Clemson University experts will help develop next-generation robots and play a leading role in training the workers who operate them as part of a $253-million plan that aims to fill 510,000 potential new manufacturing jobs across the country by 2025.
The Department of Defense announced Friday the formation of the Advanced Robotics Manufacturing Institute, a project bringing together 84 industry partners, 35 universities and 40 other groups in 31 states.
Among the institute’s 10-year goals are to increase worker productivity by 30 percent and to help make robots more accessible to small- and medium-sized businesses. Organizers said the enhanced productivity will create jobs to build, manage and maintain the robots.
Researchers who are involved envision a future in which robots begin to take over heavy lifting and labor-intensive tasks, freeing up humans to focus on work that requires higher-level thinking. They also want to make robots less expensive and more adaptable to a variety of jobs.
Clemson experts will play key coordinating roles in two areas of the institute:
- One of eight Regional Robotics Collaboratives will be based at the Center for Manufacturing Innovation, the Greenville facility shared by Clemson and Greenville Technical College. The co-leads for the seven-state Southeastern collaborative are Venkat Krovi, the Michelin Endowed Chair in Vehicle Automation at Clemson, and David Clayton, the center’s executive director.
- Rebecca Hartley, director of operations at the Clemson University Center for Workforce Development, will serve as the institute’s chief workforce officer, overseeing the creation of programs that teach workers the skills they will need as robots become more prevalent in manufacturing.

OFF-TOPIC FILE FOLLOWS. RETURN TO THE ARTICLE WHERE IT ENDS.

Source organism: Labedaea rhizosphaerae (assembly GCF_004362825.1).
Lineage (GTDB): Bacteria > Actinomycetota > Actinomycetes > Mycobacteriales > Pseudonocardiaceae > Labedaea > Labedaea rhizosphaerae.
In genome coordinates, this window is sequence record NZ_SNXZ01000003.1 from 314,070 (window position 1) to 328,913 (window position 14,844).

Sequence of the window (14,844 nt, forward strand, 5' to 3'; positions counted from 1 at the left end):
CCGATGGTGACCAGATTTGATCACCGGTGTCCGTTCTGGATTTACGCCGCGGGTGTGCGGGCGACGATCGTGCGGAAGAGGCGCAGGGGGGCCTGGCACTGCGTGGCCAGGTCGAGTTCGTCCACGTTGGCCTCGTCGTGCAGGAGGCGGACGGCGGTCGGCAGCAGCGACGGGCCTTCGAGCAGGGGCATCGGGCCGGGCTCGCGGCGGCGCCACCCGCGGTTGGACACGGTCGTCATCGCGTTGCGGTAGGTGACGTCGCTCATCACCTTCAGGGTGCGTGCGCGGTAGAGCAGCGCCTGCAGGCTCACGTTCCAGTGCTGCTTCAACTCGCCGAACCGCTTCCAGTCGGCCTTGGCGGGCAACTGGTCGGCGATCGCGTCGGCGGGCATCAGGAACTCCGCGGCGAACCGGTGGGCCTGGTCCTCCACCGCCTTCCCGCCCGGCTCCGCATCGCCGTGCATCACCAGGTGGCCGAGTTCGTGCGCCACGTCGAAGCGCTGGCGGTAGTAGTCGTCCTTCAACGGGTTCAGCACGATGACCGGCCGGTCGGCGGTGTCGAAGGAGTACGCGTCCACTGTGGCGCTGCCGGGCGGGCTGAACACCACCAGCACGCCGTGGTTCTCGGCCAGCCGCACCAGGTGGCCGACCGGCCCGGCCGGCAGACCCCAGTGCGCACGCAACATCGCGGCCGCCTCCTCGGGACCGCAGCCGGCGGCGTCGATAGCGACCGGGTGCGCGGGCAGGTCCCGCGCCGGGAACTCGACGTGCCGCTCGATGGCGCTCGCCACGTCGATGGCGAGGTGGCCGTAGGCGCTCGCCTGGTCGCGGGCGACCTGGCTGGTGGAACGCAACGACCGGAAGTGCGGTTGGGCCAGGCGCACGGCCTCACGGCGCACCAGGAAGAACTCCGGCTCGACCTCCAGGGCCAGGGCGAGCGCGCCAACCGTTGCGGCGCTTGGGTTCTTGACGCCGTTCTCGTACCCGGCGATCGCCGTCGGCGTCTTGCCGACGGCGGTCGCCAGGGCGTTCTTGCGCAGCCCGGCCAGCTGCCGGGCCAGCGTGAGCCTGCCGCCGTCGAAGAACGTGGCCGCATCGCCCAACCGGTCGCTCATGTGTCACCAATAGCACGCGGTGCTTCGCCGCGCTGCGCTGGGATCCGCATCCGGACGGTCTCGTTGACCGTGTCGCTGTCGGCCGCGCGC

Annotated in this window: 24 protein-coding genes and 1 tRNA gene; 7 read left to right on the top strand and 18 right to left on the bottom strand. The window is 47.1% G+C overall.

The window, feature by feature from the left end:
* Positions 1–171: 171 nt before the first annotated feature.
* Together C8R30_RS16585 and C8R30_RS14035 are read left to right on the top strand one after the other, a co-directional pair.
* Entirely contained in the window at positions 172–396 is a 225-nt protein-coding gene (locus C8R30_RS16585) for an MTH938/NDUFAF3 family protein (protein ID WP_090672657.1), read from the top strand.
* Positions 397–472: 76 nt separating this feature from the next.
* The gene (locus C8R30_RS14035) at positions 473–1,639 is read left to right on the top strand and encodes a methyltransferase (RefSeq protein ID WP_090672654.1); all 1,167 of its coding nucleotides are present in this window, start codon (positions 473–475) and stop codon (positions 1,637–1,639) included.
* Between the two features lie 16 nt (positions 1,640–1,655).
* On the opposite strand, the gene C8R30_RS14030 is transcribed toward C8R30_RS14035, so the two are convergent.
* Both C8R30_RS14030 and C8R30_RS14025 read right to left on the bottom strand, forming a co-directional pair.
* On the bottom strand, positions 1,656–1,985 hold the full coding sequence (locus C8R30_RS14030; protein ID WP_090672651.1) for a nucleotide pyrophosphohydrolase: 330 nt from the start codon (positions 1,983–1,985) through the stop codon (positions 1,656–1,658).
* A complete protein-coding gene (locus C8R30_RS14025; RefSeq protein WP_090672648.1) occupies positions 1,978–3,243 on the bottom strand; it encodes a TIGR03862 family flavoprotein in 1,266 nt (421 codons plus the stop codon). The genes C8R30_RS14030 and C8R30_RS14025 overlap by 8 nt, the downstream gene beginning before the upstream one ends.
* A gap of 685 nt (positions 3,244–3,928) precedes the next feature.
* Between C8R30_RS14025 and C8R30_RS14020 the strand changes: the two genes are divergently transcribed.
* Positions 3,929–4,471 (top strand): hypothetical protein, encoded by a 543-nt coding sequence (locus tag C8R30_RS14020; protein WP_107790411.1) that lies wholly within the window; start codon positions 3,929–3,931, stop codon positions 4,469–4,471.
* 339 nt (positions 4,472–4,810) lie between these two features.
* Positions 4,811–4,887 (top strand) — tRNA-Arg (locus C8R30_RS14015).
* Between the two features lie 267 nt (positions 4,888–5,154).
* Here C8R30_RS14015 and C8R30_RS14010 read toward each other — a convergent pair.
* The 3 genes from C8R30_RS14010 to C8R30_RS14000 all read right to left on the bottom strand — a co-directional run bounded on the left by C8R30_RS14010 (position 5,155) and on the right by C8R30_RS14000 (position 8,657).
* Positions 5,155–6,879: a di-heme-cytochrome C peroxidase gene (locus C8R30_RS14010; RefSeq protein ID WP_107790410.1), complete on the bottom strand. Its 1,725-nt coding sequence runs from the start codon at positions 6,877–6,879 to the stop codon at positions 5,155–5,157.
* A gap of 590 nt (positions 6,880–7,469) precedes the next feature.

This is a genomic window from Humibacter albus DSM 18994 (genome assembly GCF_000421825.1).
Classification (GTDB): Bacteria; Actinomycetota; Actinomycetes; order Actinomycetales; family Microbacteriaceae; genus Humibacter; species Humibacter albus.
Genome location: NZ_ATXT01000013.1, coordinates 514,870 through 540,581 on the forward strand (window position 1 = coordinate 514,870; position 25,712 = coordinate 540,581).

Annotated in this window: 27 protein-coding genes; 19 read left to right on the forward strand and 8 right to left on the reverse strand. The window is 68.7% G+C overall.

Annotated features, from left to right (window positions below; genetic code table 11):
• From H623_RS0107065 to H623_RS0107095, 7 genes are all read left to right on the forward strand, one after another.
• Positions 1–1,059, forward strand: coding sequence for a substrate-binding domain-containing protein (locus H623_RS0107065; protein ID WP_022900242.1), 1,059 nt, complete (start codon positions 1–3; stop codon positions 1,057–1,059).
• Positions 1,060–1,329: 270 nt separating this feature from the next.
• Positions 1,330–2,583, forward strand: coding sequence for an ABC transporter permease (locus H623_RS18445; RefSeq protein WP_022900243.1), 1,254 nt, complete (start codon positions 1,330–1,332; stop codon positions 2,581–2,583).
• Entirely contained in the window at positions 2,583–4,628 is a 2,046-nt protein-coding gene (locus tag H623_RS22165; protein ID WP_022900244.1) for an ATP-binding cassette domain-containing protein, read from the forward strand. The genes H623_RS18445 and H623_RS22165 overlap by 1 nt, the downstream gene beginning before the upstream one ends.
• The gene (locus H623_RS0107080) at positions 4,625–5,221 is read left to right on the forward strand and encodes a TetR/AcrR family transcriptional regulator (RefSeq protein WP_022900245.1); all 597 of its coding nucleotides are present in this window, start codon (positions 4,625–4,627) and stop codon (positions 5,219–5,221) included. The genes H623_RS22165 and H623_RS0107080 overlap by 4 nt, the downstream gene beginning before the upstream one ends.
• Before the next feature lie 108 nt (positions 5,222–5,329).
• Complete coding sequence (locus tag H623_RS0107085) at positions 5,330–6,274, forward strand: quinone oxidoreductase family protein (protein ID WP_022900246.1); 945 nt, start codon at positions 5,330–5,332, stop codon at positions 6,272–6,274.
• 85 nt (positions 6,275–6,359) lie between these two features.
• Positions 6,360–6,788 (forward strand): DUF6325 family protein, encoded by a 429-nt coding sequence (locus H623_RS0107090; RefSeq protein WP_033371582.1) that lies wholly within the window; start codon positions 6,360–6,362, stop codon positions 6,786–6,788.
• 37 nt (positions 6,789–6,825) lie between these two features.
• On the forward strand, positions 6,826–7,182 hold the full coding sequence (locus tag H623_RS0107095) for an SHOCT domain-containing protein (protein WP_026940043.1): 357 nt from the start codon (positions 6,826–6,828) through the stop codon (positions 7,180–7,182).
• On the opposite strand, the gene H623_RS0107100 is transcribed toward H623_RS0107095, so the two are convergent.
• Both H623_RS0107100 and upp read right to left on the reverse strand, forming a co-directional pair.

The institute will be based in Pittsburgh near Carnegie Mellon University and overseen by the nonprofit American Robotics. It is the 10th institute formed as part of the National Network for Manufacturing Innovation, recently renamed Manufacturing USA.
The plan calls for a wide-range of research driven by industry and defense needs in aerospace, automotive, electronics and textiles.
Four specific research projects are already in the planning stages, including one that brings together Clemson, BMW, Bosch and Yaskawa, a manufacturer based near Chicago.
They want to create a robot that can put a nearly 20-pound alternator on a car as it moves down the assembly line. Human workers will use “feather touch” to operate the robot, reducing the fatigue and injuries they risk when they have to repeat the task for hours at a time.
The research will be done on a new four-station, prototype assembly line at the Center for Manufacturing Innovation. The goal is to develop a robot that could be used at BMW’s assembly line in Greer.
It will be part of a new effort to bring together Clemson researchers and Greenville Tech students in what many think could be a new model for education. The idea is that involving the Greenville Tech students in research will prepare them to work with the cutting-edge technology headed for real-world assembly lines so they won’t need as much training once they are in jobs.